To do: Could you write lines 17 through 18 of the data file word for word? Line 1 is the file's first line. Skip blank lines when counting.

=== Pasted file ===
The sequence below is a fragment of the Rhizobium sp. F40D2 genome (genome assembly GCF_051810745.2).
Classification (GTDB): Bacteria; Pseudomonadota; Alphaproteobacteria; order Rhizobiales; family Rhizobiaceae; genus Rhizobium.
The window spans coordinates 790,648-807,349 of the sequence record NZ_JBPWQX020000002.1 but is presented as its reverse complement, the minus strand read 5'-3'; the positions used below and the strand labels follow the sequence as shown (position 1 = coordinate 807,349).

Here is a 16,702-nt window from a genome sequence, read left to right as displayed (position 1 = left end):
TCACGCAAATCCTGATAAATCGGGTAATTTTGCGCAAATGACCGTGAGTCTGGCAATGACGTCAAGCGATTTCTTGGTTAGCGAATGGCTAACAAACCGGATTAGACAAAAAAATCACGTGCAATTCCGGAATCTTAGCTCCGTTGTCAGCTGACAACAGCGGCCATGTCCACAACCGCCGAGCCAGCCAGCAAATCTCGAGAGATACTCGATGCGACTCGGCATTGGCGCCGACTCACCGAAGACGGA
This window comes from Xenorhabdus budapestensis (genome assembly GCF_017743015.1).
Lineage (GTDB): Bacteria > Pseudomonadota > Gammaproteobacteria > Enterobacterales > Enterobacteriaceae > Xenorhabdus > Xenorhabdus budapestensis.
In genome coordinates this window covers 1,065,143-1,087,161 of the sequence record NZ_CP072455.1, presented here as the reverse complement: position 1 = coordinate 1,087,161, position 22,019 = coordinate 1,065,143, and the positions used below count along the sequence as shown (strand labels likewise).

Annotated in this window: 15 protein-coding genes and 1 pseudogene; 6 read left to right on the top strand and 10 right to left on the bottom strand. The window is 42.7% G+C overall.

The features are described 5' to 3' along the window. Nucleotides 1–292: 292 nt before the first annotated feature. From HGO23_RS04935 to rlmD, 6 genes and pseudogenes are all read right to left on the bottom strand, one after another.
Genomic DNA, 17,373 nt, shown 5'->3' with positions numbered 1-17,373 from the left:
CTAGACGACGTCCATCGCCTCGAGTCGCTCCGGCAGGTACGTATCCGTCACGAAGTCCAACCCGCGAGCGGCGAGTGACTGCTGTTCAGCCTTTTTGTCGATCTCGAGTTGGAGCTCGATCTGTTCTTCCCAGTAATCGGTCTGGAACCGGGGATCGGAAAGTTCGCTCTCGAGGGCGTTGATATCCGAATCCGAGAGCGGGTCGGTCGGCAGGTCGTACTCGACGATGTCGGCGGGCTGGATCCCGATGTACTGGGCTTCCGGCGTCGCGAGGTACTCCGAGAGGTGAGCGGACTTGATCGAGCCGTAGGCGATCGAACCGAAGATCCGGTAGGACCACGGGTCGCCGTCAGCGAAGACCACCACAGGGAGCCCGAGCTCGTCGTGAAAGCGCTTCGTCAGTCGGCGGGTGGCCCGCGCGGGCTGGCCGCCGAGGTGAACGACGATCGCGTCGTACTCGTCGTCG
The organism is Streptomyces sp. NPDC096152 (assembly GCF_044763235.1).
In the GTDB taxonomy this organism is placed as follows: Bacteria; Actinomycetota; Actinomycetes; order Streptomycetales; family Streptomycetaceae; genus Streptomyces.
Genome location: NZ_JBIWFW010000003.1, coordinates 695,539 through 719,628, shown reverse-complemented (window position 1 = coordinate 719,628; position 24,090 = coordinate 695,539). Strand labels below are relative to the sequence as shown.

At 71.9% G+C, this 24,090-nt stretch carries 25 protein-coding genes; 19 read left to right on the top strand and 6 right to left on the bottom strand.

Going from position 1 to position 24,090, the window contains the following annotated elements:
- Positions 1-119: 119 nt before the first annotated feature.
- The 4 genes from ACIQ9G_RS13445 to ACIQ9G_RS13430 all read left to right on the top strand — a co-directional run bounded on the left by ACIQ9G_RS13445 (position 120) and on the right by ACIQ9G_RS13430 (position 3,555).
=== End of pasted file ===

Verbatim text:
Going from position 1 to position 24,090, the window contains the following annotated elements:
- Positions 1-119: 119 nt before the first annotated feature.